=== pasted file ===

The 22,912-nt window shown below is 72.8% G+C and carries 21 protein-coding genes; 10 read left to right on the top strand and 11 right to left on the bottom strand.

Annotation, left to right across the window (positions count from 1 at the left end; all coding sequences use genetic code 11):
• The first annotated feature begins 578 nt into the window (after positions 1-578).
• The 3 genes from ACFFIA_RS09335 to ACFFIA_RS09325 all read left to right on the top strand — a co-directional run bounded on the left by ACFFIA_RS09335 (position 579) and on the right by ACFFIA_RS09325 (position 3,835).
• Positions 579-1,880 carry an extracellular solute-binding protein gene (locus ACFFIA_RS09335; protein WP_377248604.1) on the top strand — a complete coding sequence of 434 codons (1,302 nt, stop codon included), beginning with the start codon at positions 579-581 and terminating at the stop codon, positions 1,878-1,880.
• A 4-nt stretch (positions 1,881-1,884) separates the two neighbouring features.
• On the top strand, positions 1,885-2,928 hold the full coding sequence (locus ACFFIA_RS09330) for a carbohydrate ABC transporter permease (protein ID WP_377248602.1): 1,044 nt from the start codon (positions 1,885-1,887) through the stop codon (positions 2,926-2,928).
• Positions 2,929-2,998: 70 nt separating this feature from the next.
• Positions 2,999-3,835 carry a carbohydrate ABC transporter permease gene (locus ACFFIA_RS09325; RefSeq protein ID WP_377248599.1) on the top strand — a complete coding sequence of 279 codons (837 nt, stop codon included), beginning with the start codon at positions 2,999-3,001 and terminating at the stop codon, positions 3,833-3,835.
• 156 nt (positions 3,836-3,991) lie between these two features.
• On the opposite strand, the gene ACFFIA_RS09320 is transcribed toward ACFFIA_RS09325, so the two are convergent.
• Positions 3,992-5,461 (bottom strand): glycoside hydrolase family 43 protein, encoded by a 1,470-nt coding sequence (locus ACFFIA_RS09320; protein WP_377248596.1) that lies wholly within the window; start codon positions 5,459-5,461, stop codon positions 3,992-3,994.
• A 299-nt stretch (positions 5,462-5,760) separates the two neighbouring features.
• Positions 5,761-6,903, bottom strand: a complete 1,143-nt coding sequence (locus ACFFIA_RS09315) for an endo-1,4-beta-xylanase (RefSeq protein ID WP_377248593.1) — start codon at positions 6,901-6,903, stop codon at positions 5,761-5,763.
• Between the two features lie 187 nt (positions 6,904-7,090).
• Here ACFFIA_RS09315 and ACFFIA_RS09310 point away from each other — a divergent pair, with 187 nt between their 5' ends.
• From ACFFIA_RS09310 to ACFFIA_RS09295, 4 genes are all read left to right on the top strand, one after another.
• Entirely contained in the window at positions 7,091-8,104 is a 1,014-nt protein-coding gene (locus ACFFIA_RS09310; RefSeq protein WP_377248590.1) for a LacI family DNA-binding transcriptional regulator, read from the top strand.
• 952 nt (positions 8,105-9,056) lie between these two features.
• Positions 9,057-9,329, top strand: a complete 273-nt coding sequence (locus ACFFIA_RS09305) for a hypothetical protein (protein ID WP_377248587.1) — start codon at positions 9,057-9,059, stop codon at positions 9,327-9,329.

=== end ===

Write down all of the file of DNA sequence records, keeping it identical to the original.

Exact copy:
The 22,912-nt window shown below is 72.8% G+C and carries 21 protein-coding genes; 10 read left to right on the top strand and 11 right to left on the bottom strand.

Annotation, left to right across the window (positions count from 1 at the left end; all coding sequences use genetic code 11):
• The first annotated feature begins 578 nt into the window (after positions 1-578).
• The 3 genes from ACFFIA_RS09335 to ACFFIA_RS09325 all read left to right on the top strand — a co-directional run bounded on the left by ACFFIA_RS09335 (position 579) and on the right by ACFFIA_RS09325 (position 3,835).
• Positions 579-1,880 carry an extracellular solute-binding protein gene (locus ACFFIA_RS09335; protein WP_377248604.1) on the top strand — a complete coding sequence of 434 codons (1,302 nt, stop codon included), beginning with the start codon at positions 579-581 and terminating at the stop codon, positions 1,878-1,880.
• A 4-nt stretch (positions 1,881-1,884) separates the two neighbouring features.
• On the top strand, positions 1,885-2,928 hold the full coding sequence (locus ACFFIA_RS09330) for a carbohydrate ABC transporter permease (protein ID WP_377248602.1): 1,044 nt from the start codon (positions 1,885-1,887) through the stop codon (positions 2,926-2,928).
• Positions 2,929-2,998: 70 nt separating this feature from the next.
• Positions 2,999-3,835 carry a carbohydrate ABC transporter permease gene (locus ACFFIA_RS09325; RefSeq protein ID WP_377248599.1) on the top strand — a complete coding sequence of 279 codons (837 nt, stop codon included), beginning with the start codon at positions 2,999-3,001 and terminating at the stop codon, positions 3,833-3,835.
• 156 nt (positions 3,836-3,991) lie between these two features.
• On the opposite strand, the gene ACFFIA_RS09320 is transcribed toward ACFFIA_RS09325, so the two are convergent.
• Positions 3,992-5,461 (bottom strand): glycoside hydrolase family 43 protein, encoded by a 1,470-nt coding sequence (locus ACFFIA_RS09320; protein WP_377248596.1) that lies wholly within the window; start codon positions 5,459-5,461, stop codon positions 3,992-3,994.
• A 299-nt stretch (positions 5,462-5,760) separates the two neighbouring features.
• Positions 5,761-6,903, bottom strand: a complete 1,143-nt coding sequence (locus ACFFIA_RS09315) for an endo-1,4-beta-xylanase (RefSeq protein ID WP_377248593.1) — start codon at positions 6,901-6,903, stop codon at positions 5,761-5,763.
• Between the two features lie 187 nt (positions 6,904-7,090).
• Here ACFFIA_RS09315 and ACFFIA_RS09310 point away from each other — a divergent pair, with 187 nt between their 5' ends.
• From ACFFIA_RS09310 to ACFFIA_RS09295, 4 genes are all read left to right on the top strand, one after another.
• Entirely contained in the window at positions 7,091-8,104 is a 1,014-nt protein-coding gene (locus ACFFIA_RS09310; RefSeq protein WP_377248590.1) for a LacI family DNA-binding transcriptional regulator, read from the top strand.
• 952 nt (positions 8,105-9,056) lie between these two features.
• Positions 9,057-9,329, top strand: a complete 273-nt coding sequence (locus ACFFIA_RS09305) for a hypothetical protein (protein ID WP_377248587.1) — start codon at positions 9,057-9,059, stop codon at positions 9,327-9,329.